Significant breeding areas for Hawaiian monk seals are mostly under the protection of the Hawaiian Islands National Wildlife Refuge, which is administered by the U.S. Fish and Wildlife Service."
Passages above in quotations from: © Copyright 1999 - 2001 Pacific Whale Foundation; and adapted from Marine Mammal Fact Sheet Series: Mediterranean Monk Seal © 1999 monachus.org, IMMA Inc.
In May-July 1997 there was a mass mortality of Mediterranean monk seals at the important colony on the Cap Blanc
Peninsula, Mauritania/Western Sahara, claiming the lives of over 70% of the population, mostly adults and sub-adults,
and reducing numbers at the colony from an estimated 310 to less than 90. There have been conflicting opinions
as to whether the cause of the mortality was a toxic "red tide" or a newly-found virus that was found
in some of the dead seals. This mass mortality could have a profound effect on the species' survival since the
Cap Blanc colony was the largest population of Mediterranean monk seals and the only one to possess the actual
social and numerical structure of a colony.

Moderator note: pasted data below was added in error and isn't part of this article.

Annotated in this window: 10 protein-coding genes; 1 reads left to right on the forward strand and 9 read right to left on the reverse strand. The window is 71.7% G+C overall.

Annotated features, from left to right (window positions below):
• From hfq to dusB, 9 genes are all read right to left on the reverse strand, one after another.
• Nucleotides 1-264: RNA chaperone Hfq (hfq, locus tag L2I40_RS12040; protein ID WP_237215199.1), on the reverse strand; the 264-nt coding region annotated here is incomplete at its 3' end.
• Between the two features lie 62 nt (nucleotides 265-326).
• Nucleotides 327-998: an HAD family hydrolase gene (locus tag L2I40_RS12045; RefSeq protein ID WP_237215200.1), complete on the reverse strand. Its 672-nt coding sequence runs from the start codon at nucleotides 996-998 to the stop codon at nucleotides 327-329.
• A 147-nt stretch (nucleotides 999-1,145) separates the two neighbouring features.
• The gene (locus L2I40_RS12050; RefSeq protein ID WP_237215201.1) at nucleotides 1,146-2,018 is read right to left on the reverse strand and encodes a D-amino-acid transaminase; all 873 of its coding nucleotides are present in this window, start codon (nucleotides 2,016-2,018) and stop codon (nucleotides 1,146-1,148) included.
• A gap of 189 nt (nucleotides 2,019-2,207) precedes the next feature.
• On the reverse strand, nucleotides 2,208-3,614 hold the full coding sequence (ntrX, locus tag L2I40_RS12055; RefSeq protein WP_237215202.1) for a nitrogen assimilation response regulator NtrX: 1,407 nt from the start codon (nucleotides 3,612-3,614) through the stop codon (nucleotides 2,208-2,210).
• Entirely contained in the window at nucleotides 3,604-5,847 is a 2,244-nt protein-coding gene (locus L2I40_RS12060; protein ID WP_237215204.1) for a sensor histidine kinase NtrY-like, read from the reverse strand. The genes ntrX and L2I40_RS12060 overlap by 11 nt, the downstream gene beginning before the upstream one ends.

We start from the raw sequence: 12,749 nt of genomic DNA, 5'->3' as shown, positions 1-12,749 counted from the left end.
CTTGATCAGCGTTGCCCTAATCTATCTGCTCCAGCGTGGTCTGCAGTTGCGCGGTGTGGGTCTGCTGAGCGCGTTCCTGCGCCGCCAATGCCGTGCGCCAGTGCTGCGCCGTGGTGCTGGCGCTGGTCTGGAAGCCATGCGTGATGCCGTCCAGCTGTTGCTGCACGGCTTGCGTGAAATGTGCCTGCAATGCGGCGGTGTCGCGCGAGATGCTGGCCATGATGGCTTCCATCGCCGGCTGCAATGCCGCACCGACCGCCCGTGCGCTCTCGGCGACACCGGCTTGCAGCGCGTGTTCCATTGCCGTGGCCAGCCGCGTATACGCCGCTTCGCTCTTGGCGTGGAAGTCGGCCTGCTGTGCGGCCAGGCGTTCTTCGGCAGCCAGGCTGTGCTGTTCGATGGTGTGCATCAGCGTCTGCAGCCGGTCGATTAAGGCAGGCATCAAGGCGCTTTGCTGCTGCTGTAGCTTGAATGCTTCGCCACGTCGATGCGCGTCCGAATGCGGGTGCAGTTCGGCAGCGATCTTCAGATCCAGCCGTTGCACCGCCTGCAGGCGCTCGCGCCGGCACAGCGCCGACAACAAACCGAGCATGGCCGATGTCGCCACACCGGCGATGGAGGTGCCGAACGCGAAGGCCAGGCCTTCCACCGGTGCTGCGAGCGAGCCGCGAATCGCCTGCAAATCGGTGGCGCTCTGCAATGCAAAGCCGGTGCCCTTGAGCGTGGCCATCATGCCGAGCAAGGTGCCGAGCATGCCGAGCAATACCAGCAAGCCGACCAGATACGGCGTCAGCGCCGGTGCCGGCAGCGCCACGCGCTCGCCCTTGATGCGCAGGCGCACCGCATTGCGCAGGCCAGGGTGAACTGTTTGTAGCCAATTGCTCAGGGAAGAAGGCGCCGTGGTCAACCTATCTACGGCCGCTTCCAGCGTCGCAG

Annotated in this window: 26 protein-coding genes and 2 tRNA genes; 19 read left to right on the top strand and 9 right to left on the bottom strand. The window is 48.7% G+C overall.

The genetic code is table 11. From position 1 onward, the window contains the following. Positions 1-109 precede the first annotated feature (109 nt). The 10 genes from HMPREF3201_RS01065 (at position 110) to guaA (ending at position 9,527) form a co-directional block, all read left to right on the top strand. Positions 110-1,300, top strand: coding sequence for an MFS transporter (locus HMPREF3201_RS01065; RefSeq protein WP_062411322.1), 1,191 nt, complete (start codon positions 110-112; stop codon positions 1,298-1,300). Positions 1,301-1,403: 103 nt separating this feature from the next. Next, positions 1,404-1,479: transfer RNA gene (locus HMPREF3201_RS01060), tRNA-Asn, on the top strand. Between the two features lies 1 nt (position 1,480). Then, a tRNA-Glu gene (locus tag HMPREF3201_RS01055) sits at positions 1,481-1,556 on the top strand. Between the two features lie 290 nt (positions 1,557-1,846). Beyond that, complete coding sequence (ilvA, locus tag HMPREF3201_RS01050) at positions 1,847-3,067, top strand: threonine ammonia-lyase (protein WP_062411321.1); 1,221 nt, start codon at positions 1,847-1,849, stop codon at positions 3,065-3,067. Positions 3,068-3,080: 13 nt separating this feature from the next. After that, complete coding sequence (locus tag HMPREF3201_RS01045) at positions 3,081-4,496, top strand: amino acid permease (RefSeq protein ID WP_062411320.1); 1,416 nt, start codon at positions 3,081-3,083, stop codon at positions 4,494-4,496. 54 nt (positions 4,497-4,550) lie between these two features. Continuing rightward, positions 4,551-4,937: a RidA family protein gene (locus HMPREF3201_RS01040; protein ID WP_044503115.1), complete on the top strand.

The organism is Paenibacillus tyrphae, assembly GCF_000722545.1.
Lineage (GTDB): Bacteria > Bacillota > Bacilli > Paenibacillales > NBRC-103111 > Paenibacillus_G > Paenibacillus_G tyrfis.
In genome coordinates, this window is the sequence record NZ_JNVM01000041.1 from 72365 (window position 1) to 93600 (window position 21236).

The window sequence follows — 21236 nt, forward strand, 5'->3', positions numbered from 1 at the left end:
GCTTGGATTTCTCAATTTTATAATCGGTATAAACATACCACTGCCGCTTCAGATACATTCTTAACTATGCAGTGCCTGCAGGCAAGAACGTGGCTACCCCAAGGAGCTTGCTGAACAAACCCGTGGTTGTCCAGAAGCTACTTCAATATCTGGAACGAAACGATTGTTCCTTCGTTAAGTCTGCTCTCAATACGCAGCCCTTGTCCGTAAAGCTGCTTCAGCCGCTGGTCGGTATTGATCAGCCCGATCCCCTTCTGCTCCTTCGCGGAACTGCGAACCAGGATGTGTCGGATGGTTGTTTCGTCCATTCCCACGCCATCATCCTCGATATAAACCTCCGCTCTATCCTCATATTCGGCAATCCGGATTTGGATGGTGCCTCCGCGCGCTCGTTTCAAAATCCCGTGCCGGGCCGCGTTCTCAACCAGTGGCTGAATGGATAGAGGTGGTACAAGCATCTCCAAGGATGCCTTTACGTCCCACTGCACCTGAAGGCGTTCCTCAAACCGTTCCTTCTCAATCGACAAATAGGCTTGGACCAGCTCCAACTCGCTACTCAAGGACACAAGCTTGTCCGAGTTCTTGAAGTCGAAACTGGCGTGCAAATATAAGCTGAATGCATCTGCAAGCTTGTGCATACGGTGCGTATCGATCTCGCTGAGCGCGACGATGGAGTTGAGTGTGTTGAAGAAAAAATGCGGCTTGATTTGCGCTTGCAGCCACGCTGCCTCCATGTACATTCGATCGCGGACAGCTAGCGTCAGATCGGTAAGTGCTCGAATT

The Mediterranean monk seal is listed as critically endangered by the International Union for the Conservation of Nature and Natural Resources (IUCN). This species is also listed on Appendix I of the Convention on International Trade in Endangered Species (CITES). Extremely sensitive to human disturbance, today the Mediterranean monk seal numbers between 300- 500 animals."
Passages above in quotations from adapted from Marine Mammal Fact Sheet Series: Mediterranean
© 1999 monachus.org, IMMA Inc.
The Caribbean monk seal was formally declared extinct in the 1996 IUCN Red List of Threatened Animals. The last reported sighting in 1952 was from Seranilla Bank between Jamaica and Honduras, where a small colony was known to have lived. The Caribbean monk seal was documented as being easily approachable and not aggressive and they were easily killed during directed hunts in the 17th and 18th centuries. It is also known that sailors, whalers, and fishers opportunistically killed the seals they encountered. As well, Caribbean monk seals were killed by museum collectors and displayed in zoos. All monk seal species appear to be sensitive to disturbance, and early habitat exclusion by humans throughout their range may have exacerbated their decline. In response to recent unconfirmed Caribbean monk seal sightings in areas within their historical range, surveys have been carried out as late as 1993.
Very little scientific information was gathered before the Caribbean monk seal disappeared. Males are thought
to have reached a length of 2.1 to 2.4 m; females may have been slightly smaller. The backs of adult seals were
brown with a grey tinge; the underside was pale yellow, as was the muzzle. The fur of newborns was long and dark.
Evidence suggests that the pups were born in December weighing between 16 and 18 kg, and measuring up to 1 m in
Passages in quotations above from adapted passages from Marine Mammal Fact Sheet Series: Caribbean Monk Seal
© 1999 monachus.org, IMMA Inc.